Next-generation sequencing promises to reach unprecedented levels of throughput this year, driving down the cost of sequencing dramatically. Somewhere between the GridION, the Ion Proton, and the HiSeq2500, we may see the first single-day, $1,000-per-genome technologies in 2012. Even so, a 90% reduction in sequencing cost this year will not magically solve all medical problems, even the ones that are clearly genetic. We are already reaching a point where getting enough sequencing coverage and finding the variants no longer present a significant problem. Instead, the field of human genetics faces three significant challenges as we enter an era of ultra-low-cost sequencing.
1. Obtaining Sufficient, Relevant, Consented Samples
2. Clinical Annotation of Genetic Variants
3. Interpretation of Complex Genomes
Samples will become a major challenge. Specifically, obtaining sufficient numbers of high-quality, accurately phenotyped, properly consented samples for sequencing. I know for a fact that many, many studies are not facing a bottleneck at sequencing capacity but at sample collection, consent, and banking. There are even internationally renowned cancer centers where banking tumor samples and patient blood samples is not a standard or required practice for oncologists. A sad reality is that, every day, people succumb to diseases such as cancer, metabolic syndromes, and heart disease where genetics undoubtedly plays a role. Those samples, if not banked, are lost to the world of science.
The good news is that there are many excellent cohorts out there. There are entire populations that have been catalogued, sampled, and followed-up-with over the course of decades, with huge amounts of qualitative and quantitative clinical data. The commoditization of sequencing means that the proprietors of these cohorts will have their choice of sequencing providers. Informative samples, especially those from patients suffering from rare inherited disorders, will be in high demand. Tumor samples will be fought over by researchers, drug companies, and the treating physicians. In a world of cheap sequencing, samples are the new commodity.
With long enough reads and sufficient coverage, finding mutations will no longer be a problem. The new challenge will be in assessing their functional significance and determine which have clinical relevance.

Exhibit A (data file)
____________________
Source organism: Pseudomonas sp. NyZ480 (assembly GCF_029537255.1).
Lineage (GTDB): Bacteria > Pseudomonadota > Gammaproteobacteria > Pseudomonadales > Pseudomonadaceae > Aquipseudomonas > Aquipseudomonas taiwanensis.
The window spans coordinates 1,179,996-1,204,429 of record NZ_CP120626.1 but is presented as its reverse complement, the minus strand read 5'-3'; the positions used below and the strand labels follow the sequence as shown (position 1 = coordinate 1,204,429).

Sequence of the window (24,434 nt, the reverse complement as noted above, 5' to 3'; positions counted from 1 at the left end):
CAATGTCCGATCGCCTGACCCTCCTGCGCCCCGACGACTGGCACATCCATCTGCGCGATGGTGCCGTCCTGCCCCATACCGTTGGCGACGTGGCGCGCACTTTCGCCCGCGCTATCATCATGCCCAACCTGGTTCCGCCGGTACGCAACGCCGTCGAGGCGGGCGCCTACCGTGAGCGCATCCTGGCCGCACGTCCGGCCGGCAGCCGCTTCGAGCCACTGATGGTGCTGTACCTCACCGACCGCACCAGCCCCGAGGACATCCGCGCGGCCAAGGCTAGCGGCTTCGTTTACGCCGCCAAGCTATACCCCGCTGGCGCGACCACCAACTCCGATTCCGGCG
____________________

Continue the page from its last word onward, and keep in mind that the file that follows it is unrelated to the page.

Imagine a breast cancer patient whose germline and tumor genomes have been sequenced to high depth. You have the full spectrum of germline/somatic mutations, copy number alterations, and structural variants. And you also have so many questions:
- • Which of these mutations are drivers? Which are passengers?
- • What do the variants say about diagnosis or prognosis?
- • Are there any clinically actionable mutations?
- • Have any been seen before in this tumor type, or other tumor types?
- • Are there germline susceptibility variants that predisposed this patient to developing cancer?
- • If so, should that be communicated back to the patient’s family? Can it?
It is certain that clinical annotation and risk assessment will be more costly and time-consuming than whole-genome sequencing.
Let’s face it, people, even with thousands of samples and accurate genotype information for millions of SNPs, we’re still struggling to suss out the genetic underpinnings of most common diseases. Just last week, I heard about the whole genome sequencing of a family quartet in which the two offspring, monozygotic twins, had a neurological phenotype of likely genetic origin. Yet even after numerous fancy variant-calling and filtering approaches were applied, the researchers were unable to pinpoint a cause. We’ll undoubtedly hear dozens of stories like these as large-scale efforts to determine the genetic basis of inherited diseases (e.g. Mendelian disorders) get under way this year. Yes, with sufficient samples, precise phenotyping, and comprehensive variant detection, we will have the statistical power to detect small-effect changes associated with a given phenotype. But that’s association, not causation. High-throughput functional assays may be required to determine if a certain variant is the actual cause.
When it comes to coding regions of the genome, we have a number of tools at our disposal to evaluate the consequences of an observed variant. RNA-seq can tell us if the gene is expressed, and if both alleles are represented. Computational algorithms can determine the likelihood that the change is damaging to the protein. High-throughput proteomics can even assess the level of protein in the cell. We can do a lot to investigate coding variants.
I wish I could say the same about noncoding variation. With the recent availability of exome sequencing, we’ve all had the luxury of cherry-picking variants in coding regions because these are less numerous and easier to interpret. But the simple reality is this: the vast majority of genetic variation in humans lies outside the exons of protein-coding genes. Anecdotal examples tell us that noncoding variation is quite capable of exerting influence on a phenotype, though the effect may be quite subtle. We have a lot more to learn about noncoding DNA, and we’ll need to study up in order to correctly annotate and interpret the vast catalogue of genetic variation in human genomes.